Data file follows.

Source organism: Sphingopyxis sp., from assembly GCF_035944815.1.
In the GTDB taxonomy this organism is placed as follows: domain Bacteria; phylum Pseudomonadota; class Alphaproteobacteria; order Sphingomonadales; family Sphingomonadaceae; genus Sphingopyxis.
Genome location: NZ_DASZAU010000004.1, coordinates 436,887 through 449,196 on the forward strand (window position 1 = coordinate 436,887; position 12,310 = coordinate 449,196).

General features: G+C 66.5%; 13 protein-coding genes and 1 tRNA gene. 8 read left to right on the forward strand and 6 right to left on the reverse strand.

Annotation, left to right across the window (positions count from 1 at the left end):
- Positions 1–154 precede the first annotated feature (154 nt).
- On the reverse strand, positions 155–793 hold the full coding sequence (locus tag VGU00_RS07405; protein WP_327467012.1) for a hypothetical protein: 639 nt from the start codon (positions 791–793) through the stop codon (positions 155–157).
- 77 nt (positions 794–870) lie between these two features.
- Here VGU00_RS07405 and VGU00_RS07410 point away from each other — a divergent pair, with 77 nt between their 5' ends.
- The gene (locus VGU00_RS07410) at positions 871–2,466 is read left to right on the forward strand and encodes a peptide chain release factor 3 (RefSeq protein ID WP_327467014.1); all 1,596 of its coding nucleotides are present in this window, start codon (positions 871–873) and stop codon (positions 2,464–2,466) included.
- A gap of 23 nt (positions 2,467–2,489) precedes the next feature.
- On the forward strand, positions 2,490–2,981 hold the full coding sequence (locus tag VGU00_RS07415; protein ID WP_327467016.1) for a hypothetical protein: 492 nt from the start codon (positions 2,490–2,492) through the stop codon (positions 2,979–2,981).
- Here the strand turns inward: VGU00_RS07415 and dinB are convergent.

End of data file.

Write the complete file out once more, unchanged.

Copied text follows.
Source organism: Sphingopyxis sp., from assembly GCF_035944815.1.
In the GTDB taxonomy this organism is placed as follows: domain Bacteria; phylum Pseudomonadota; class Alphaproteobacteria; order Sphingomonadales; family Sphingomonadaceae; genus Sphingopyxis.
Genome location: NZ_DASZAU010000004.1, coordinates 436,887 through 449,196 on the forward strand (window position 1 = coordinate 436,887; position 12,310 = coordinate 449,196).

General features: G+C 66.5%; 13 protein-coding genes and 1 tRNA gene. 8 read left to right on the forward strand and 6 right to left on the reverse strand.

Annotation, left to right across the window (positions count from 1 at the left end):
- Positions 1–154 precede the first annotated feature (154 nt).
- On the reverse strand, positions 155–793 hold the full coding sequence (locus tag VGU00_RS07405; protein WP_327467012.1) for a hypothetical protein: 639 nt from the start codon (positions 791–793) through the stop codon (positions 155–157).
- 77 nt (positions 794–870) lie between these two features.
- Here VGU00_RS07405 and VGU00_RS07410 point away from each other — a divergent pair, with 77 nt between their 5' ends.
- The gene (locus VGU00_RS07410) at positions 871–2,466 is read left to right on the forward strand and encodes a peptide chain release factor 3 (RefSeq protein ID WP_327467014.1); all 1,596 of its coding nucleotides are present in this window, start codon (positions 871–873) and stop codon (positions 2,464–2,466) included.
- A gap of 23 nt (positions 2,467–2,489) precedes the next feature.
- On the forward strand, positions 2,490–2,981 hold the full coding sequence (locus tag VGU00_RS07415; protein ID WP_327467016.1) for a hypothetical protein: 492 nt from the start codon (positions 2,490–2,492) through the stop codon (positions 2,979–2,981).
- Here the strand turns inward: VGU00_RS07415 and dinB are convergent.